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<!-- This is an SGML version in the linuxdoc DTD of the SLIP Server
     FAQ by Guy Helmer.

     This guide provides instruction in configuring and preparing
     a FreeBSD system to be a dialup SLIP server.

<title>
Setting up FreeBSD as a SLIP Server
<author>Guy Helmer, <tt/ghelmer@alpha.dsu.edu/
<date>v0.2, 20 March 1995

-->

<sect><heading>Setting up a SLIP server</heading>

<p><em>Contributed by &a.ghelmer;.</em>

This document provides suggestions for setting up SLIP Server services
on a FreeBSD system, which typically means configuring your system to
automatically startup connections upon login for remote SLIP clients.
I've written this document based on my own experience; however, as
your system and needs may be different, this document may not answer
all of your questions, and I cannot be responsible if you damage your
system or lose data due to attempting to follow the suggestions here.

I have only setup SLIP Server services on a FreeBSD 1.1 system, so if
you are running a different version (such as FreeBSD 2.0), your system
may be different.

<sect1><heading>Prerequisites<label id="prereqs"></>

<p>
This document is very technical in nature, so background knowledge is
required.  I must assume that you are familiar with the TCP/IP network
protocol, and in particular, network and node addressing, network
address masks, subnetting, routing, and routing protocols, such as
RIP.  Configuring SLIP services on a dial-up server requires a
knowledge of these concepts, and if you are not familiar with them,
please read a copy of either Craig Hunt's <em>TCP/IP Network
Administration</em> published by O'Reilly &amp; Associates, Inc. (ISBN
Number 0-937175-82-X), or Douglas Comer's book on the TCP/IP protocol.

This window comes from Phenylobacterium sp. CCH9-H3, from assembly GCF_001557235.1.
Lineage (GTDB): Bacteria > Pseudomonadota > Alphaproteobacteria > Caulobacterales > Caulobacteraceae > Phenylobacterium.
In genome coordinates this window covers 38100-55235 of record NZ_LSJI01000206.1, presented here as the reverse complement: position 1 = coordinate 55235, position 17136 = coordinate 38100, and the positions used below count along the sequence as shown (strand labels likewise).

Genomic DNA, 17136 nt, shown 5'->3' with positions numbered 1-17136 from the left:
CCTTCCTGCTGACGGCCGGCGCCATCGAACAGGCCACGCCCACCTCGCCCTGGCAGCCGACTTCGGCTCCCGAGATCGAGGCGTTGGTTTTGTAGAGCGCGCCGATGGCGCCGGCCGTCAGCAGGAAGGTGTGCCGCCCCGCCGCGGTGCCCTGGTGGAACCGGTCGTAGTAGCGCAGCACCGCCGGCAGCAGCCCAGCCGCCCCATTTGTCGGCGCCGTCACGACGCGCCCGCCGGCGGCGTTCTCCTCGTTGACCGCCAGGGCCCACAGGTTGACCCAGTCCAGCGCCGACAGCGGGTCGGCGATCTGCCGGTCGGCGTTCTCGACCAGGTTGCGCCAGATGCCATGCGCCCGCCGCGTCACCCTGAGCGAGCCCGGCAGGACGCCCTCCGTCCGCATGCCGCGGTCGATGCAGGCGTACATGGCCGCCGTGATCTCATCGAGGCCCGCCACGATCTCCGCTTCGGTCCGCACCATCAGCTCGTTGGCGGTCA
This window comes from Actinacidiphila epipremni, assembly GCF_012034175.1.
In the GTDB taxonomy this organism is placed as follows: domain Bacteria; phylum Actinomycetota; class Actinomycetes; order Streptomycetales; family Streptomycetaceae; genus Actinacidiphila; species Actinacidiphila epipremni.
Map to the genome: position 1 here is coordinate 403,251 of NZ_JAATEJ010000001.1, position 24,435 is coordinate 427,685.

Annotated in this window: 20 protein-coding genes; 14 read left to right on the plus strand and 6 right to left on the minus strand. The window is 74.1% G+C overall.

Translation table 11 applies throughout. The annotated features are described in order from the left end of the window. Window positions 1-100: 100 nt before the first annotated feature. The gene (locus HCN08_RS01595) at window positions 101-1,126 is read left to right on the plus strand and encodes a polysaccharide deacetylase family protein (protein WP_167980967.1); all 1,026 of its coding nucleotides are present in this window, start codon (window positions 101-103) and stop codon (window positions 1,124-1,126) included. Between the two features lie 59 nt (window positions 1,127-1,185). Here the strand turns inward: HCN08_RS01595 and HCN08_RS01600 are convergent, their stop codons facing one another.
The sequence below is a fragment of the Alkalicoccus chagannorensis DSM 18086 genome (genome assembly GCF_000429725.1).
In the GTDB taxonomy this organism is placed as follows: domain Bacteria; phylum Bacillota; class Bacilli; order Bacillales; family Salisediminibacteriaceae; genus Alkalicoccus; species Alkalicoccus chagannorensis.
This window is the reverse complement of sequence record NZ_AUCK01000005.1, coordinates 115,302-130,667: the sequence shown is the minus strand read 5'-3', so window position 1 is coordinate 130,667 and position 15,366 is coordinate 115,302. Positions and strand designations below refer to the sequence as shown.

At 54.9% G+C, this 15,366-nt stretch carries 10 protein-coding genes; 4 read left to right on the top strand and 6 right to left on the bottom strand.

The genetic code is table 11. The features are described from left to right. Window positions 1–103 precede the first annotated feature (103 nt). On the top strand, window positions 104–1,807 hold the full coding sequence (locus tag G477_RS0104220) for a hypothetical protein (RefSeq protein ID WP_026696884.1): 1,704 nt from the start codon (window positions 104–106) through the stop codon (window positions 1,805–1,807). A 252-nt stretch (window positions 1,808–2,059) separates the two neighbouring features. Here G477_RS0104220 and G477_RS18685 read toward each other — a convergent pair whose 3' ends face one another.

I will assume that you have already setup your modem(s) and configured
the appropriate system files to allow logins through your modems (see
the manual pages for <tt>sio(4)</tt> for information on the serial
port device driver and <tt>ttys(5)</tt>, <tt>gettytab(5)</tt>,
<tt>getty(8)</tt>, &amp; <tt>init(8)</tt> for information relevant to
configuring the system to accept logins on modems, and perhaps
<tt>stty(1)</tt> for information on setting serial port parameters
&lsqb;such as <tt>clocal</tt> for directly-connected serial
interfaces&rsqb;).

<sect1>Quick Overview

<p>
In its typical configuration, using FreeBSD as a SLIP server works as
follows: a SLIP user dials up your FreeBSD SLIP Server system and logs
in with a special SLIP login ID that uses <tt>/usr/sbin/sliplogin</tt>
as the special user's shell.  The <tt/sliplogin/ program browses the
file <tt>/etc/slip.hosts</tt> to find a matching line for the special
user, and if it finds a match, connects the serial line to an
available SLIP interface and then runs the shell script
<tt>/etc/slip.login</tt> to configure the SLIP interface.

<sect2>An Example of a SLIP Server Login

<p>
For example, if my SLIP user ID were <tt>Shelmerg</tt>, that user's
entry in <tt>/etc/master.passwd</tt> would look something like this
(except it would be all on one line):

<tscreen><verb>
Shelmerg:password:1964:89::0:0:Guy Helmer - SLIP:
        /usr/users/Shelmerg:/usr/sbin/sliplogin
</verb></tscreen>

and, when I log in with that user ID, <tt>sliplogin</tt> will search
<tt>/etc/slip.hosts</tt> for a line that had a matching user ID; on my
system, I may have a line in <tt>/etc/slip.hosts</tt> that reads:

<tscreen><verb>
Shelmerg        dc-slip sl-helmer       0xfffffc00      autocomp
</verb></tscreen>

sliplogin will find that matching line, hook the serial line I'm on
into the next available SLIP interface, and then execute
<tt>/etc/slip.login</tt> like this:

<tscreen><verb>
/etc/slip.login 0 19200 Shelmerg dc-slip sl-helmer 0xfffffc00 autocomp
</verb></tscreen>

If all goes well, <tt>/etc/slip.login</tt> will issue an
<tt>ifconfig</tt> for the SLIP interface to which sliplogin attached
itself (slip interface 0, in the above example, which was the first
parameter in the list given to <tt>slip.login</tt>) to set the local
IP address (<tt>dc-slip</tt>), remote IP address (<tt>sl-helmer</tt>),
network mask for the SLIP interface (<tt>0xfffffc00</tt>), and any
additional flags (<tt>autocomp</tt>).  If something goes wrong,
sliplogin usually logs good informational messages via the daemon
syslog facility, which usually goes into <tt>/var/log/messages</tt>
(see the manual pages for <tt>syslogd(8)</tt> and
<tt>syslog.conf(5)</tt>, and perhaps check <tt>/etc/syslog.conf</tt>
to see to which files <tt>syslogd</tt> is logging).

OK, enough of the examples -- let's dive into setting up the system.

<sect1>Kernel Configuration
<p>
FreeBSD's default kernels usually come with two SLIP interfaces
defined (<tt>sl0</tt> and <tt>sl1</tt>); you can use <tt>netstat